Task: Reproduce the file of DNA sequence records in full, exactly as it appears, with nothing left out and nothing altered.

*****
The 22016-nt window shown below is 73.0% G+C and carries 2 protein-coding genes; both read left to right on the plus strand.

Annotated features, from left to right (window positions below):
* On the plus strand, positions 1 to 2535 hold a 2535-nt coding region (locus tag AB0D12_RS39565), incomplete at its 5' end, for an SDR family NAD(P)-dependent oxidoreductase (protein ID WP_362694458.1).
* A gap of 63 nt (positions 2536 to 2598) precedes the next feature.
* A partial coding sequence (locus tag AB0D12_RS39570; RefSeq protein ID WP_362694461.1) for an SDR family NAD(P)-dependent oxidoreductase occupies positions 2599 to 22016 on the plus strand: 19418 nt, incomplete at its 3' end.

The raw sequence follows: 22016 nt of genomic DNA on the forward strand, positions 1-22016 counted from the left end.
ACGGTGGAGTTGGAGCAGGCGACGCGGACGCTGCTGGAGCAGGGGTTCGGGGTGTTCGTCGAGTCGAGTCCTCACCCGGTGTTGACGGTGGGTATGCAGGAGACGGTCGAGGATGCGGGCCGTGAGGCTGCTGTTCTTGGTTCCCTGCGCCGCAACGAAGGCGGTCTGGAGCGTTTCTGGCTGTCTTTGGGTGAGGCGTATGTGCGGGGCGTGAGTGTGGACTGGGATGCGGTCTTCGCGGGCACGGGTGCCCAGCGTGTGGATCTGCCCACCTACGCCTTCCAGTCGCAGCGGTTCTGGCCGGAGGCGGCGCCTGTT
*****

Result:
The 22016-nt window shown below is 73.0% G+C and carries 2 protein-coding genes; both read left to right on the plus strand.

Annotated features, from left to right (window positions below):
* On the plus strand, positions 1 to 2535 hold a 2535-nt coding region (locus tag AB0D12_RS39565), incomplete at its 5' end, for an SDR family NAD(P)-dependent oxidoreductase (protein ID WP_362694458.1).
* A gap of 63 nt (positions 2536 to 2598) precedes the next feature.
* A partial coding sequence (locus tag AB0D12_RS39570; RefSeq protein ID WP_362694461.1) for an SDR family NAD(P)-dependent oxidoreductase occupies positions 2599 to 22016 on the plus strand: 19418 nt, incomplete at its 3' end.

The raw sequence follows: 22016 nt of genomic DNA on the forward strand, positions 1-22016 counted from the left end.
ACGGTGGAGTTGGAGCAGGCGACGCGGACGCTGCTGGAGCAGGGGTTCGGGGTGTTCGTCGAGTCGAGTCCTCACCCGGTGTTGACGGTGGGTATGCAGGAGACGGTCGAGGATGCGGGCCGTGAGGCTGCTGTTCTTGGTTCCCTGCGCCGCAACGAAGGCGGTCTGGAGCGTTTCTGGCTGTCTTTGGGTGAGGCGTATGTGCGGGGCGTGAGTGTGGACTGGGATGCGGTCTTCGCGGGCACGGGTGCCCAGCGTGTGGATCTGCCCACCTACGCCTTCCAGTCGCAGCGGTTCTGGCCGGAGGCGGCGCCTGTT